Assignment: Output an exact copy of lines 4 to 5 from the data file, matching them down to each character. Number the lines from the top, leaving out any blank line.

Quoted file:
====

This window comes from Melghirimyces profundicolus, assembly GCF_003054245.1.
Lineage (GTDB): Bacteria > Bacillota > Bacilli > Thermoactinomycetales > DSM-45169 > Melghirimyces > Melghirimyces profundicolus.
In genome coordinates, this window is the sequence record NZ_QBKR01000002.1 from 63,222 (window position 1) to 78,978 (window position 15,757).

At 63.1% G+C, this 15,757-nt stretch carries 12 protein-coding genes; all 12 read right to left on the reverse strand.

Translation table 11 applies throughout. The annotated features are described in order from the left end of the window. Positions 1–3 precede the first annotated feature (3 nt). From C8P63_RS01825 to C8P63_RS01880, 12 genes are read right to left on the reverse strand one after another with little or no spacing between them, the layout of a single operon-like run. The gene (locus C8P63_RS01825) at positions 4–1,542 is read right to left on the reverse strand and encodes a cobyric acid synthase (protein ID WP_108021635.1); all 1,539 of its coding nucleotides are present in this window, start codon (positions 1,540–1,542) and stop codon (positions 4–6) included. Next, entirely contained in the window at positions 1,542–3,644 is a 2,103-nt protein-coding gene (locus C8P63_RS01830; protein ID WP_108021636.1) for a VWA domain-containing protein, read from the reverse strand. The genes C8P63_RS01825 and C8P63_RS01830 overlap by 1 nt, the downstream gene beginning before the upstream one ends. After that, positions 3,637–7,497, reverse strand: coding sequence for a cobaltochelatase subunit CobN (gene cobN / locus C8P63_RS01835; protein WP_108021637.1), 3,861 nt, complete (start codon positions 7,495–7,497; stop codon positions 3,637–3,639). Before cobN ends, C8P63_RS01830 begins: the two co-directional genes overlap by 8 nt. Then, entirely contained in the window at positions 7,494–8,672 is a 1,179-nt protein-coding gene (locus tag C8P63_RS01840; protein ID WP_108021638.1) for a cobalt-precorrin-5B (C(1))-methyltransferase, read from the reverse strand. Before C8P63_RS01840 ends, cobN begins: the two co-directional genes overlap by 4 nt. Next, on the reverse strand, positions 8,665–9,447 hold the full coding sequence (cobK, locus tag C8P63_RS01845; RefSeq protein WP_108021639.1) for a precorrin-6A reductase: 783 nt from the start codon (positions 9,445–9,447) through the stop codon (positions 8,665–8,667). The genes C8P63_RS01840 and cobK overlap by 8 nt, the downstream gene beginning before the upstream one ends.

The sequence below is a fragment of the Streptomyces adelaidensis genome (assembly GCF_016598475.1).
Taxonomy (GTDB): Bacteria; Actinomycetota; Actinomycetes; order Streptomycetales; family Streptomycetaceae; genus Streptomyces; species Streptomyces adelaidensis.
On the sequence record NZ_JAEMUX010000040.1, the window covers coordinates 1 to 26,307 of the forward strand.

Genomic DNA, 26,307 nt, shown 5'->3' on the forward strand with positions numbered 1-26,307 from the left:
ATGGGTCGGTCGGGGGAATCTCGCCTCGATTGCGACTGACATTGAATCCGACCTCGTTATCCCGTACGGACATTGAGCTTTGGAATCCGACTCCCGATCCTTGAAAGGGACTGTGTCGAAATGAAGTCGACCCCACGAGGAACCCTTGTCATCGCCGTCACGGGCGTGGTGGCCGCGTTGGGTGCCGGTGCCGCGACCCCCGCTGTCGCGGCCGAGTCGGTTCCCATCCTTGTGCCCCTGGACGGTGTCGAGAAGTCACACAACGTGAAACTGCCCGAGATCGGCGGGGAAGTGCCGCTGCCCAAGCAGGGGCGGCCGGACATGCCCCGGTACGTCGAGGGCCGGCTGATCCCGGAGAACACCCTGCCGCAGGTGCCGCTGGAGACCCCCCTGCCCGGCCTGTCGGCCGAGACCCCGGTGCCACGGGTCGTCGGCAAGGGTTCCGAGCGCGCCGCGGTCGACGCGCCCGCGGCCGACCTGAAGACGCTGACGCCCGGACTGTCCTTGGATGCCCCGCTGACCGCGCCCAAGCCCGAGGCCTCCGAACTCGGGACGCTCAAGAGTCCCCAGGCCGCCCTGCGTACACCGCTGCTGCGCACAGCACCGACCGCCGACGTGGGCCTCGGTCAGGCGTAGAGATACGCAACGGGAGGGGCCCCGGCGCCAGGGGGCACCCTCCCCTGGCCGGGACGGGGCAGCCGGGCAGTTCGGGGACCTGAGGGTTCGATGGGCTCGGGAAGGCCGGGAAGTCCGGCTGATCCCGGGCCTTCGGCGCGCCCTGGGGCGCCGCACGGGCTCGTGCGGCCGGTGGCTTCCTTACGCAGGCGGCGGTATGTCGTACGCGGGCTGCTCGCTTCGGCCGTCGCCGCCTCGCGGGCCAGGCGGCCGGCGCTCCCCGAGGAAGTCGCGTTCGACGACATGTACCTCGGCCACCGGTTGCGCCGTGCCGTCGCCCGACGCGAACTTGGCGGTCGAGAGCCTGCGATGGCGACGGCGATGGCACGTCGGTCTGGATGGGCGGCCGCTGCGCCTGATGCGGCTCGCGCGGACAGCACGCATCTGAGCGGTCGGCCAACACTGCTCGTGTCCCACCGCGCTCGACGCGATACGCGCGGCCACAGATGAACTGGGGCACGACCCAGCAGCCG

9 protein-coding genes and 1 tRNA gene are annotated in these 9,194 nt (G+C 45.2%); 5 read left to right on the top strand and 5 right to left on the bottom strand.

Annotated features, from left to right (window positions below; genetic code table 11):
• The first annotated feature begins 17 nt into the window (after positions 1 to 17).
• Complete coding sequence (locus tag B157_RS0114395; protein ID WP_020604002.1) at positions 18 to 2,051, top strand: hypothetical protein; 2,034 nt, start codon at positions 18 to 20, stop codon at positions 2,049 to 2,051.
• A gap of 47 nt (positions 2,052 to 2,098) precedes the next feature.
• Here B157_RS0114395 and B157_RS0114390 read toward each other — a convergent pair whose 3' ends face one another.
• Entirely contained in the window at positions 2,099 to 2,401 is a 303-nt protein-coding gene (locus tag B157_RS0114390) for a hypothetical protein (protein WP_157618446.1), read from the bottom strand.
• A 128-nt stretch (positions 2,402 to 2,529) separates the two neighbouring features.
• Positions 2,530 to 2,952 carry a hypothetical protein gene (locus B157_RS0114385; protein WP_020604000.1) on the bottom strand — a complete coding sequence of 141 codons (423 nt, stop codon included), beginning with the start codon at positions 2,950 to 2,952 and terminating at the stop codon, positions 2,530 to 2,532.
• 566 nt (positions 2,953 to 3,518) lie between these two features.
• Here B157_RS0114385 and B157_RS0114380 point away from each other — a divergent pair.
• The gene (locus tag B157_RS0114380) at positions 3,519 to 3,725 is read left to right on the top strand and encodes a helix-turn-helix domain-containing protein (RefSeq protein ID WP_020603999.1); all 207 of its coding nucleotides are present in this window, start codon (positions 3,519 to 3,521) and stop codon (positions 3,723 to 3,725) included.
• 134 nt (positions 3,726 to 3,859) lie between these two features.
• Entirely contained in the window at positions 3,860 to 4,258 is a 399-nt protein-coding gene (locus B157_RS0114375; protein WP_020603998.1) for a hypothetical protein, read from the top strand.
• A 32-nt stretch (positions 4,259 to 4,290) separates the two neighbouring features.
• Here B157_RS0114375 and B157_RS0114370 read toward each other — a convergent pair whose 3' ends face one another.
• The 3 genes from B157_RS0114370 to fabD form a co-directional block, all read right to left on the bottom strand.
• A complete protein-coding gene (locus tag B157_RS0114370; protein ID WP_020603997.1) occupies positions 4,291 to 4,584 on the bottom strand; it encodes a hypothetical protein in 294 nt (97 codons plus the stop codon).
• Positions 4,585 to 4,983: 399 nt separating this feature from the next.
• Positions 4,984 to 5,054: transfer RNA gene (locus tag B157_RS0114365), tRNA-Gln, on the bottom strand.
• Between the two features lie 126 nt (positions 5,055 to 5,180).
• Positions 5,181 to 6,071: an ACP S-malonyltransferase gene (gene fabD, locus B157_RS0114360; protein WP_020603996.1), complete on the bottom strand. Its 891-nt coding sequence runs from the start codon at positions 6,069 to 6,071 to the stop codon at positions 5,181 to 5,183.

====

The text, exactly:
At 63.1% G+C, this 15,757-nt stretch carries 12 protein-coding genes; all 12 read right to left on the reverse strand.

Translation table 11 applies throughout. The annotated features are described in order from the left end of the window. Positions 1–3 precede the first annotated feature (3 nt). From C8P63_RS01825 to C8P63_RS01880, 12 genes are read right to left on the reverse strand one after another with little or no spacing between them, the layout of a single operon-like run. The gene (locus C8P63_RS01825) at positions 4–1,542 is read right to left on the reverse strand and encodes a cobyric acid synthase (protein ID WP_108021635.1); all 1,539 of its coding nucleotides are present in this window, start codon (positions 1,540–1,542) and stop codon (positions 4–6) included. Next, entirely contained in the window at positions 1,542–3,644 is a 2,103-nt protein-coding gene (locus C8P63_RS01830; protein ID WP_108021636.1) for a VWA domain-containing protein, read from the reverse strand. The genes C8P63_RS01825 and C8P63_RS01830 overlap by 1 nt, the downstream gene beginning before the upstream one ends. After that, positions 3,637–7,497, reverse strand: coding sequence for a cobaltochelatase subunit CobN (gene cobN / locus C8P63_RS01835; protein WP_108021637.1), 3,861 nt, complete (start codon positions 7,495–7,497; stop codon positions 3,637–3,639). Before cobN ends, C8P63_RS01830 begins: the two co-directional genes overlap by 8 nt. Then, entirely contained in the window at positions 7,494–8,672 is a 1,179-nt protein-coding gene (locus tag C8P63_RS01840; protein ID WP_108021638.1) for a cobalt-precorrin-5B (C(1))-methyltransferase, read from the reverse strand. Before C8P63_RS01840 ends, cobN begins: the two co-directional genes overlap by 4 nt. Next, on the reverse strand, positions 8,665–9,447 hold the full coding sequence (cobK, locus tag C8P63_RS01845; RefSeq protein WP_108021639.1) for a precorrin-6A reductase: 783 nt from the start codon (positions 9,445–9,447) through the stop codon (positions 8,665–8,667). The genes C8P63_RS01840 and cobK overlap by 8 nt, the downstream gene beginning before the upstream one ends.